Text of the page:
MANHATTAN (CN) — When the Senate debates the next stimulus package, it is almost certainly going to include a key provision for Republicans: liability protections for businesses affected by Covid-19.
However, the main sticking point requested by businesses — crafting legal safe harbors that protect companies from torts except in the case of gross negligence — may not be legally possible.
Senate Majority Leader Mitch McConnell told Fox News in a Thursday interview that “that will have to be part of any [stimulus] package,” and earlier legislation proposed by Representative Michael Turner, R-Ohio, would shield employers from “any injury that resulted from an employee contracting Covid-19,” though it also would pay unemployment benefits to any employee who felt unsafe at work.
The idea of Covid-19 liability shields originates from various trade groups and the U.S. Chamber of Commerce, which proposed safe harbors except in cases involving “gross negligence or willful misconduct.” Earlier this week, 21 state attorneys general also called for similar protections.
“It doesn’t matter if you’re a Fortune 500 company or a coffee shop in Georgia,” Harold Kim, president of the U.S. Chamber of Commerce’s Institute for Legal Reform, said in an interview. “The reality is, we’ve never, I’ve never seen a pandemic like this.”
The U.S. Chamber has alternately called for Covid-19 safe harbors for businesses that don’t commit “gross negligence,” “recklessness,” or “willful misconduct.”
However, advocacy groups say corporate immunity is a decades-long attempt to neuter tort law, while legal experts say carve-outs for “gross negligence” are meaningless.
“I’ve thought from the beginning of these proposals that the insertion of gross negligence shows either a deep misunderstanding of the current state of tort law, or a cynical substitution of a non-existing category to benefit businesses,” said Heidi Li Feldman, a tort law professor at Georgetown University. “Or both.”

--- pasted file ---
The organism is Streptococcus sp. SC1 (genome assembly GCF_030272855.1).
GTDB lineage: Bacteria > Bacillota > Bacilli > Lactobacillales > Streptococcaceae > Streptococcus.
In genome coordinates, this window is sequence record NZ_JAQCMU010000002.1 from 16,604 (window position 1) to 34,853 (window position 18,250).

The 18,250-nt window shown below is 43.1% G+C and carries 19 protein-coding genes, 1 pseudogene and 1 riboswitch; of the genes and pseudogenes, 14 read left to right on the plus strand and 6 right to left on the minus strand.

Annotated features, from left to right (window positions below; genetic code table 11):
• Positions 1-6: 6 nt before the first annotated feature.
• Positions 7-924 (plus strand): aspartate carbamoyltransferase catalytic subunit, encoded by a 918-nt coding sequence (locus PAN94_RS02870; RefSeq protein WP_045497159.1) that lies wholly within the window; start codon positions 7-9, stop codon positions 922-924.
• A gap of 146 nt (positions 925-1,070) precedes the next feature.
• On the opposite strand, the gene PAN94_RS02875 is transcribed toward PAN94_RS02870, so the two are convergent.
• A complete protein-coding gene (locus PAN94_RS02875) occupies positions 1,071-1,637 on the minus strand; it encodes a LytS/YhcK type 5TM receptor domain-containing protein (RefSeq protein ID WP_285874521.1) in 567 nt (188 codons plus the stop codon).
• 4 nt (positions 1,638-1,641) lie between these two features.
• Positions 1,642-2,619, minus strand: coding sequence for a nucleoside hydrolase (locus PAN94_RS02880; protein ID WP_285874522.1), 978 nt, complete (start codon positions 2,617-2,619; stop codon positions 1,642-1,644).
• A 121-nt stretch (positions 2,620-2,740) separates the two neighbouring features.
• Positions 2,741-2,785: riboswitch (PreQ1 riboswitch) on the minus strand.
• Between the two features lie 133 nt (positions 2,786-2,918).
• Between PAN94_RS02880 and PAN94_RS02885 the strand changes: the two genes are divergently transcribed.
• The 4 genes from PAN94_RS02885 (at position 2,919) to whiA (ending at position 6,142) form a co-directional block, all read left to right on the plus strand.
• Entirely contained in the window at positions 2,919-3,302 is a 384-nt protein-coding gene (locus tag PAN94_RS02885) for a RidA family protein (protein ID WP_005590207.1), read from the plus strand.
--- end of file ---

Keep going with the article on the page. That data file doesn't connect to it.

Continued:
During a hearing before the Senate Judiciary Committee on Tuesday, one of Feldman’s colleagues at Georgetown, law professor David Vladek, testified that federal legislation that displaces state liability statutes “is not only unprecedented, it is likely also unconstitutional.”
Vladek added during his testimony that juries and judges decide whether a tort is negligent or grossly negligent at the end of a case, not at the outset.
“Any tort claim can constitute gross negligence depending on wrongdoer’s state of mind,” he testified.
Many courts have eliminated the category of gross negligence as a distinct category, Feldman said, adding that business groups hope Congress will draft a “vague standard” that will cover a wide swath of business practices.
“They know that by using the term gross negligence will create a climate of uncertainty, and they like that uncertainty,” Feldman said. “This is just a stepping stone for immunization for all tort liability all the time.”
Business trade groups say this isn’t so, and also argue universal get-back-to-work guidelines won’t work for disparate industries.
“We do not think one-size-fits-all guidelines make sense for small business,” Karen Harned, executive director for the National Federation of Independent Businesses, wrote in an email. “Everyone needs a plan for keeping the workplace, employees, and customers safe. But plans will vary dramatically depending on the type and size of business. A small auto-repair shop is likely going to have a very different Covid-19 prevention plan than a restaurant that seats 100.”
Kim said that the idea behind such safe harbors is to kill baseless litigation in the crib.
“The name of the game here is to get past the motion to dismiss,” Kim said, noting many tort lawyers aim to merely scare companies into settling lawsuits quickly. “The amount of discovery and litigation costs, you have to pay for attorneys and the amount of time that’s taken just to defend the case for the business is where damage is done.”